Learnings from my first virtual co-working experiment

It all started with a tweet from Deborah Preuss and a chat with a close friend about what the current full-time at-home remote working does to each of us.

Deb’s tweet was about how to do virtual co-working and it sounded inspiring to me.

Tweet from 15th March 2020

So my friend and me agreed on a date with not-so-many work meetings to do a full day of co-working.

Having bigger chunks of time for (deep) working solo on things definitely helped me to plan that day.

Learning Nr. 1: Having a whole day was essential for me to commit to my first co-working experience.

Now after today’s learnings, I can imagine a half-day for the next co-working sessions as well, like spending 3-4 hours together.

What type of work to choose?

Learning Nr. 2: Choosing stuff I still often procrastinate on for the co-work day was a huge win.

Having regular (coffee) check-ins with a nice human being boosts my mood, I know that.

Those check-ins do not even need to be work-specific or content-related (in fact I did that only once today). So I intentionally chose stuff I had a hard time to get done so far for today.

Clarity and intentionality

My intention for the co-work day was:

  • get actually stuff done
    (I mean the “done-done” done thing. E.g. incl. documentation of my learnings.)
  • having something TANGIBLE and valuable that I deem to be good enough for now (and I have (still too) high standards for myself)
  • eating my own dog food in terms of sustainable agile work
  • finish all things today (over starting something new I cannot get done within the workday)

In retrospect that was very helpful to have this pretty clear in advance.

Individual work mode and methods

I terms of (agile) methods and with regards to sustainable pace I ended up with this:

  • had a personal Kanban board just for that day
  • did a frequent replanning (i.e. after each break)
  • limited my WIP striktly to 1
  • had some slack-time inbetween to refresh my body and mind (e.g. to hear favorite music for 3 mins or get a nose full of fresh air on the balcony)
  • had a PROPER lunch break (like: not already planning for eating in front of the laptop)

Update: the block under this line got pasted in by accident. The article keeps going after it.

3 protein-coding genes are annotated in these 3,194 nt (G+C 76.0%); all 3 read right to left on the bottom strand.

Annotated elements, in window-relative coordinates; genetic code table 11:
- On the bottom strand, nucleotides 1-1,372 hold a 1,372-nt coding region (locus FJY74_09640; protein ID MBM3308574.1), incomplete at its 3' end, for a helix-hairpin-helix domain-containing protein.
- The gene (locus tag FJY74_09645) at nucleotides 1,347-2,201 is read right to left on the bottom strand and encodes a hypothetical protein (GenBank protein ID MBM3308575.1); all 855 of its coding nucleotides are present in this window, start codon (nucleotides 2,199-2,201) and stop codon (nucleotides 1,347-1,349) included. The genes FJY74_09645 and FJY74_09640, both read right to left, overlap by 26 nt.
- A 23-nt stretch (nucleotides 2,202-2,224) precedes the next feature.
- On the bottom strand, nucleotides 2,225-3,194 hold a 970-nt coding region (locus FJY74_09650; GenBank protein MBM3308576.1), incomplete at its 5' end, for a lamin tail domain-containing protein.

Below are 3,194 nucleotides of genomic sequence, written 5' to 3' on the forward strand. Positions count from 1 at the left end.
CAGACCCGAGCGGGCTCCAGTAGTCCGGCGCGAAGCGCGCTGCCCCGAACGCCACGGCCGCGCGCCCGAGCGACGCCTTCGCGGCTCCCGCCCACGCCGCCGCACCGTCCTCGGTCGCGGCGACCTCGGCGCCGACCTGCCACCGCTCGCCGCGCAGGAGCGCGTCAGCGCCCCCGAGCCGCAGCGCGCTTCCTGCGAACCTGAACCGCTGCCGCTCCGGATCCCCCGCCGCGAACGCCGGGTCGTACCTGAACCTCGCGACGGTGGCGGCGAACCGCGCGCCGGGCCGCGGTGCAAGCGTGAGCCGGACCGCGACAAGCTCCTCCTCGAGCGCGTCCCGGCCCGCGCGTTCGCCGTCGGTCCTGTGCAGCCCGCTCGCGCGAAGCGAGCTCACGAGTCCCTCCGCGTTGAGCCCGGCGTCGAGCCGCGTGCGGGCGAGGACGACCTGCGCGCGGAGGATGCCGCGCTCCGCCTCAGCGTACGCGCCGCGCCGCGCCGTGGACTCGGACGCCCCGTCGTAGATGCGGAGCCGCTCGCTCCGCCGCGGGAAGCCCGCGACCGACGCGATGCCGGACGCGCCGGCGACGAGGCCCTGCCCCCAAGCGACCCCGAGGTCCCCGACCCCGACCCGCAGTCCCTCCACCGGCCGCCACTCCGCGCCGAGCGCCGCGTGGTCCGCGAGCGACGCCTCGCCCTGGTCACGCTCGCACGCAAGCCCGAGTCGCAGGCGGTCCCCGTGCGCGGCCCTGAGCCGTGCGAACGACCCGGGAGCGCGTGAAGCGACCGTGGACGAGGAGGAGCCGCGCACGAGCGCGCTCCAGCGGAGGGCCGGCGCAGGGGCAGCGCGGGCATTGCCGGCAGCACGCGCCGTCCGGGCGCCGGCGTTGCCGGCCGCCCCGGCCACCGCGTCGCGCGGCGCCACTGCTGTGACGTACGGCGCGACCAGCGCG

And you know what? I am really proud – especially of the slack time and proper breaks. The connection to someone (mentally and in-time during our touchpoint breaks) definitely helped me to take better care of myself and a healthy balance.

On making plans

Already back in the 1950ies Eisenhower knew that plans are worthless, planning is key.

Yes, I made plans for the co-work day. Yes I changed them every time when I had more information about how to best reach my objective for the day.

Learning Nr. 3: Plans are made to change. Celebrate and keep the learnings!

That learning might sound too obvious yet I often see that omitted or disrespected both in my own work and when working with teams and clients.

EYODF – On (agile) dogfood

I ate a lot of own (agile) dogfood today. Here is a list of resources that I discovered and used during the day. As I already shared one link with my co-work partner that they didn’t know, you may find something useful as well:

Business Modelling

Impact mapping

Thank you…

A big thank you to Deborah Preuss, Andi Roberts, Isaac Jeffries, Gojko Adzic for the inspiration, articles and resources.

A heartfelt thank you to my co-working partner. The experiment went so well, we already made an appointment for another co-work day.

… and take care

I didn’t proof-read this particular blog post 10x; it needs to be good enough for now. Although this article serves mainly for my documentation, I do hope to inspire you with it.

Looking forward to your experiences, questions and additions. Remember: sharing is caring! 🙂